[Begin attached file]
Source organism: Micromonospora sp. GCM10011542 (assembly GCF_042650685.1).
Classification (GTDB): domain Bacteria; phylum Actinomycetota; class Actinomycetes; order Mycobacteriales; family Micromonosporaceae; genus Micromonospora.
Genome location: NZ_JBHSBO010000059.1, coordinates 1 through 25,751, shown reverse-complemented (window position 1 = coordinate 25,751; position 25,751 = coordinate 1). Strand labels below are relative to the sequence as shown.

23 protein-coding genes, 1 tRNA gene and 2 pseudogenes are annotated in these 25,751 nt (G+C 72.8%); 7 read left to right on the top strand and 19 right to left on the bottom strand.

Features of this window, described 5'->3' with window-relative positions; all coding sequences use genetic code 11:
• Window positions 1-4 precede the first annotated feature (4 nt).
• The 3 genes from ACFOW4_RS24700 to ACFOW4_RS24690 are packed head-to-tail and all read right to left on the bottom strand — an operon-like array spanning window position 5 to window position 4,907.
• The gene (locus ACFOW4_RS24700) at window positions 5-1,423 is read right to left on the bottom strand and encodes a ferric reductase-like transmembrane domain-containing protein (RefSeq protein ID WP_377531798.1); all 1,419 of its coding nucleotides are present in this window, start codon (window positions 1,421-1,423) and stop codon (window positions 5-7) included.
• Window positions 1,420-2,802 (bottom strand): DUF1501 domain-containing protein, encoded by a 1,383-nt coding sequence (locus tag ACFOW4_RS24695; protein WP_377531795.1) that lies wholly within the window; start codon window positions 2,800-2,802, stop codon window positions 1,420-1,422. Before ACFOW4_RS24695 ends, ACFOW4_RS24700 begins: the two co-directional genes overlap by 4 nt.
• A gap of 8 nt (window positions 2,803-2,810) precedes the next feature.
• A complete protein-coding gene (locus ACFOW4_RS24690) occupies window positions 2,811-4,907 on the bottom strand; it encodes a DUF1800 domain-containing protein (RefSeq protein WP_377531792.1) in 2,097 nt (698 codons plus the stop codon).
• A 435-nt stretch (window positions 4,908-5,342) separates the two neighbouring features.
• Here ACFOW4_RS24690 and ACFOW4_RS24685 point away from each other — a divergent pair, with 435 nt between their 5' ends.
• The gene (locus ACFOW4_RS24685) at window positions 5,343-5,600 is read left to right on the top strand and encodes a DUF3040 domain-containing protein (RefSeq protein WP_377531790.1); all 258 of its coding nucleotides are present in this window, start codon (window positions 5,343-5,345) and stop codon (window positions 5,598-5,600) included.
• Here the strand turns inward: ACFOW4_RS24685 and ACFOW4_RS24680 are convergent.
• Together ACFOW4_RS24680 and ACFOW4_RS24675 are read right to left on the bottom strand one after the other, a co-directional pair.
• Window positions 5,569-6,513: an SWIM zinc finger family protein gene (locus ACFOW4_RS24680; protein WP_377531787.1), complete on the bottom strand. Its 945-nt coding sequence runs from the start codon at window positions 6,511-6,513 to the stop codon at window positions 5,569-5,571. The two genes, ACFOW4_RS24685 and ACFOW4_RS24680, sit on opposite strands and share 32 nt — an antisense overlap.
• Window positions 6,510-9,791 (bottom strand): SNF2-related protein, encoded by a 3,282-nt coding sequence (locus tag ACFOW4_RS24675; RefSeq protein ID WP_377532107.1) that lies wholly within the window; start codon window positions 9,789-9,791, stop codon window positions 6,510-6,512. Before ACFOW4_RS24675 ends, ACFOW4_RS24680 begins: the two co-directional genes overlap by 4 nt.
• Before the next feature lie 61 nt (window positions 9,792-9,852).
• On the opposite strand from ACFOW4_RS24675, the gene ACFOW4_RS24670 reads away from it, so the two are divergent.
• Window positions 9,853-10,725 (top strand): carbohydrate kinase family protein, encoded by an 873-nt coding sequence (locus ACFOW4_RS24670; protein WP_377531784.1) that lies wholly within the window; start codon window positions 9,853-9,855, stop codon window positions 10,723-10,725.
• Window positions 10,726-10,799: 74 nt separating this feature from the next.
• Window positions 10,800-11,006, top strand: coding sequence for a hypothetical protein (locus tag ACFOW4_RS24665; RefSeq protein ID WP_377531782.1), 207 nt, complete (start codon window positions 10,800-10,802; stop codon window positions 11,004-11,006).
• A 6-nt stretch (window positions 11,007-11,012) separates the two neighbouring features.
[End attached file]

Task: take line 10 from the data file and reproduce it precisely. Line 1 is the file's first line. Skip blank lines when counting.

• A gap of 8 nt (window positions 2,803-2,810) precedes the next feature.